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Jun 17, 2013

S.Korea boss: Iran will watch WC on TV

The feud between Iran coach Carlos Queiroz and his South Korea counterpart Choi Kang-Hee has continued as they prepare for Tuesday's crucial World Cup qualifier in Ulsan.

Last week, Queiroz accused his South Korea counterpart Choi Kang-hee of "humiliating" the Iranian people by claiming he and his players had been "badly treated" around their 1-0 defeat in Tehran last year, saying he should issue an apology.

Choi declined to do so and said he wanted to knock Iran out of the competition, leaving Queiroz to watch it at home on television.

The tight situation in Asia Group A means South Korea, top of the table on 14 points, could take one of the group's two automatic berths even if they lose to second-placed Iran, who are currently a point behind. Uzbekistan, in third, have 11 points but a poorer goal difference.

A draw should be enough to secure automatic qualification for both teams because Iran have a superior goal difference to the Uzbeks.

But Choi said he was determined to defeat Iran "no matter what" and told reporters: "It looks like Iran is nervous. When feeling burdened or chased after, you talk a lot and engage in unnecessary provocation.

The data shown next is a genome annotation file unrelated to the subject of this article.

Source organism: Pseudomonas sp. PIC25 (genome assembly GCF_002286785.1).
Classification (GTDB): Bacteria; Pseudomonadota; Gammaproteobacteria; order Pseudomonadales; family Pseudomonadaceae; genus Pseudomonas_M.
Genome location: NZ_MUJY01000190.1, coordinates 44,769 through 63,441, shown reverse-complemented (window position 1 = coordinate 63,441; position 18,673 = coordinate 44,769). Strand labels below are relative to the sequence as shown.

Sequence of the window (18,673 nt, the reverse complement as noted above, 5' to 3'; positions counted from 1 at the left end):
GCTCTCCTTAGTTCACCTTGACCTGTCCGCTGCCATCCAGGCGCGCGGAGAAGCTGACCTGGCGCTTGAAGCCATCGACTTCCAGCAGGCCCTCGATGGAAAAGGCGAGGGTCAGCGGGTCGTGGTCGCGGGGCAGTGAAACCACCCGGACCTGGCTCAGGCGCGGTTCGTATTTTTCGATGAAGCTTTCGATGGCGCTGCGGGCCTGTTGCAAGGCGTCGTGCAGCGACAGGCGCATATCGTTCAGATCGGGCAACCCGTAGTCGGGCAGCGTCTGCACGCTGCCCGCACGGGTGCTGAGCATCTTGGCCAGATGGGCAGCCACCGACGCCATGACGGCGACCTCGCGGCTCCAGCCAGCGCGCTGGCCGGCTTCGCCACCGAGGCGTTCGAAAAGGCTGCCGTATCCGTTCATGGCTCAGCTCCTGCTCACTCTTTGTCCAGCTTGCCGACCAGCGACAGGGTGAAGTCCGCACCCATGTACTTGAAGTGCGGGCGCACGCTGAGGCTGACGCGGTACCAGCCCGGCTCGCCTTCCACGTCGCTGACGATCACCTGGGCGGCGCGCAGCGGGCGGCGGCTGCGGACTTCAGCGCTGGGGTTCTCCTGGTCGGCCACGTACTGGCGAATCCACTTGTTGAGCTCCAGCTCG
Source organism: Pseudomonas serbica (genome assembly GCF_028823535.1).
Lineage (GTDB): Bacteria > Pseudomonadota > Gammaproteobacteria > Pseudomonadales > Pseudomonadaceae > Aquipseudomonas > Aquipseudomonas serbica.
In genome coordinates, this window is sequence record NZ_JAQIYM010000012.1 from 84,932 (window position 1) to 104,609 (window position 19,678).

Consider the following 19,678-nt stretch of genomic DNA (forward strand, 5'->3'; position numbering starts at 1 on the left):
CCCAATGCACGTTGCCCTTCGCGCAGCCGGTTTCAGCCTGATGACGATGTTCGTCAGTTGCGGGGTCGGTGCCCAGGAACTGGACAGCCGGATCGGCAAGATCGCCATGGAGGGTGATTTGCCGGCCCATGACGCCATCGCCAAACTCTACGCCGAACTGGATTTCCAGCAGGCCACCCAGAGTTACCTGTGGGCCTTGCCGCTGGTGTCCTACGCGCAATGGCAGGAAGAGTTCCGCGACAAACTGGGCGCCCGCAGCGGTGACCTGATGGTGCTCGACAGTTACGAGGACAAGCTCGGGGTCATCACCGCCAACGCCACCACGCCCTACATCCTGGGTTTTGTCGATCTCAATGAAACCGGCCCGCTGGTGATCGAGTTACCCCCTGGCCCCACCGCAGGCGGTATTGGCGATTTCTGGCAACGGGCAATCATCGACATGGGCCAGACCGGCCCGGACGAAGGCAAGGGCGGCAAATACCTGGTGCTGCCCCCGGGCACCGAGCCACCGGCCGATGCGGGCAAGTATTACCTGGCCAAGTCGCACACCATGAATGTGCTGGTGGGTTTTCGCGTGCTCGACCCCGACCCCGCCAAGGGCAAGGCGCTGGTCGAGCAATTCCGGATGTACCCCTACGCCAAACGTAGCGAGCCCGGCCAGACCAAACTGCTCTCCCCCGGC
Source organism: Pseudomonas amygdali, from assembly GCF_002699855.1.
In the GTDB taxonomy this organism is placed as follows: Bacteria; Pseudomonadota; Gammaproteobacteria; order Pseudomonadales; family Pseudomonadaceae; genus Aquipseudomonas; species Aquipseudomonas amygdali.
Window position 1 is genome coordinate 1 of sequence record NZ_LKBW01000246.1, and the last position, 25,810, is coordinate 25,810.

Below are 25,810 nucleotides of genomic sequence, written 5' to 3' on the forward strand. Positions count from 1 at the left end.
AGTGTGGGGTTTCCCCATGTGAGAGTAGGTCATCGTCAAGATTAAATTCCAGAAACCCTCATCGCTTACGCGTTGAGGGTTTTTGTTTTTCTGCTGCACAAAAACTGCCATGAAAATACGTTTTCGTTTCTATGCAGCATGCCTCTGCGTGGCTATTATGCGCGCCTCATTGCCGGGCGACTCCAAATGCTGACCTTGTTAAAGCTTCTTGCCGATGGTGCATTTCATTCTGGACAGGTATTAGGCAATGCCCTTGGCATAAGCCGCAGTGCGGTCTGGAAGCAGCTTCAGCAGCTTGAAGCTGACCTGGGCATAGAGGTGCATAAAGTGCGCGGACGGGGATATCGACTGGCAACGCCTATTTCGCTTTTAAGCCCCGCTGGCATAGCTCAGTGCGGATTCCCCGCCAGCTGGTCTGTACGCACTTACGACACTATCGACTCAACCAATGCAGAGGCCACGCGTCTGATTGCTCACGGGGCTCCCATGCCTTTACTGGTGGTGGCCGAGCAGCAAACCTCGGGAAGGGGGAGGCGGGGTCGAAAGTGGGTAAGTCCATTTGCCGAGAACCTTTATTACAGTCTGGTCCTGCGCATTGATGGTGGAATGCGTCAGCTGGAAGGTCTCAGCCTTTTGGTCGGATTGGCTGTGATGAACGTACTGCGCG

"I will defeat Iran no matter what. Coach Queiroz will be watching the Brazil World Cup on TV."

Mindful of the impact that goal difference could still have, Quieroz earlier accused South Korea of not maintaining their momentum in their 4-2 win over the Uzbeks on Friday.

He claimed: "South Korea did not do its best in the game against Uzbekistan. I will buy an Uzbek uniform and give it to Choi as a present."

However, he later said he had decided against doing so, adding: "I was going to but didn't [bring an Uzbek jersey]. I was going to exchange jerseys and shake hands with Choi after the match.

"I would like us to congratulate each other on going to the World Cup together. I am willing to give an Iran uniform to Choi."

After South Korea's Son Heung-Min had claimed he would make Iran shed "blood tears" on Tuesday, Quieroz said: "I think we have to stop here.

"I have been a coach for 30 years, and have never experienced a soccer match of blood and revenge. We will respond with soccer to the revenge, and with sweat to the blood."

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